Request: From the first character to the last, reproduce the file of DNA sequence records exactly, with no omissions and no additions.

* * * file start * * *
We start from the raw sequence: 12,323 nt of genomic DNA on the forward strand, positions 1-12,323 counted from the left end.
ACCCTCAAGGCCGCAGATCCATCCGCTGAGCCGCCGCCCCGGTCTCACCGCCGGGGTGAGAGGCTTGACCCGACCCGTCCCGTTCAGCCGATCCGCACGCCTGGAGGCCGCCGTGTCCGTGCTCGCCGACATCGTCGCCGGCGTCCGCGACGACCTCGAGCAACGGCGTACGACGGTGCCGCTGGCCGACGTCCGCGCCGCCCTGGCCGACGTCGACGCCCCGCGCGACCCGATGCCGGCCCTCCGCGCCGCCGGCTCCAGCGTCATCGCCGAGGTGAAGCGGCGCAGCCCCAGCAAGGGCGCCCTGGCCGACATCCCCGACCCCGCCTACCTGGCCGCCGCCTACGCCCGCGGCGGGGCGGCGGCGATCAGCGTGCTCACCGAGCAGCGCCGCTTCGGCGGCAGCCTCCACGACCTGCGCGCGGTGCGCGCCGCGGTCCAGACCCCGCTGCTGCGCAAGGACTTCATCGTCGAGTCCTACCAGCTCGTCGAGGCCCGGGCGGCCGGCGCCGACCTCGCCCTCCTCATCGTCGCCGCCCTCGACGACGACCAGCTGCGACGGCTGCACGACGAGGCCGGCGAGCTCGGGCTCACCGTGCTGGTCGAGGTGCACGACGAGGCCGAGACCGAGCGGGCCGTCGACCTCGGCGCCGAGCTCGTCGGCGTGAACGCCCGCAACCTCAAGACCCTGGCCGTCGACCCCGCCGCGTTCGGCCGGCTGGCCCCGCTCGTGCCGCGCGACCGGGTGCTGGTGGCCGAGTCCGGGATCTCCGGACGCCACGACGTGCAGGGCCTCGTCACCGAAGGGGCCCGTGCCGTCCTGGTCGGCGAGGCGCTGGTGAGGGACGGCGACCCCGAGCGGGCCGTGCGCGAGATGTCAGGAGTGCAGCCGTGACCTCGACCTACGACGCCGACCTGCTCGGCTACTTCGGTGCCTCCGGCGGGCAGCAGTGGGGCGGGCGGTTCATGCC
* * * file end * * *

We start from the raw sequence: 12,323 nt of genomic DNA on the forward strand, positions 1-12,323 counted from the left end.
ACCCTCAAGGCCGCAGATCCATCCGCTGAGCCGCCGCCCCGGTCTCACCGCCGGGGTGAGAGGCTTGACCCGACCCGTCCCGTTCAGCCGATCCGCACGCCTGGAGGCCGCCGTGTCCGTGCTCGCCGACATCGTCGCCGGCGTCCGCGACGACCTCGAGCAACGGCGTACGACGGTGCCGCTGGCCGACGTCCGCGCCGCCCTGGCCGACGTCGACGCCCCGCGCGACCCGATGCCGGCCCTCCGCGCCGCCGGCTCCAGCGTCATCGCCGAGGTGAAGCGGCGCAGCCCCAGCAAGGGCGCCCTGGCCGACATCCCCGACCCCGCCTACCTGGCCGCCGCCTACGCCCGCGGCGGGGCGGCGGCGATCAGCGTGCTCACCGAGCAGCGCCGCTTCGGCGGCAGCCTCCACGACCTGCGCGCGGTGCGCGCCGCGGTCCAGACCCCGCTGCTGCGCAAGGACTTCATCGTCGAGTCCTACCAGCTCGTCGAGGCCCGGGCGGCCGGCGCCGACCTCGCCCTCCTCATCGTCGCCGCCCTCGACGACGACCAGCTGCGACGGCTGCACGACGAGGCCGGCGAGCTCGGGCTCACCGTGCTGGTCGAGGTGCACGACGAGGCCGAGACCGAGCGGGCCGTCGACCTCGGCGCCGAGCTCGTCGGCGTGAACGCCCGCAACCTCAAGACCCTGGCCGTCGACCCCGCCGCGTTCGGCCGGCTGGCCCCGCTCGTGCCGCGCGACCGGGTGCTGGTGGCCGAGTCCGGGATCTCCGGACGCCACGACGTGCAGGGCCTCGTCACCGAAGGGGCCCGTGCCGTCCTGGTCGGCGAGGCGCTGGTGAGGGACGGCGACCCCGAGCGGGCCGTGCGCGAGATGTCAGGAGTGCAGCCGTGACCTCGACCTACGACGCCGACCTGCTCGGCTACTTCGGTGCCTCCGGCGGGCAGCAGTGGGGCGGGCGGTTCATGCC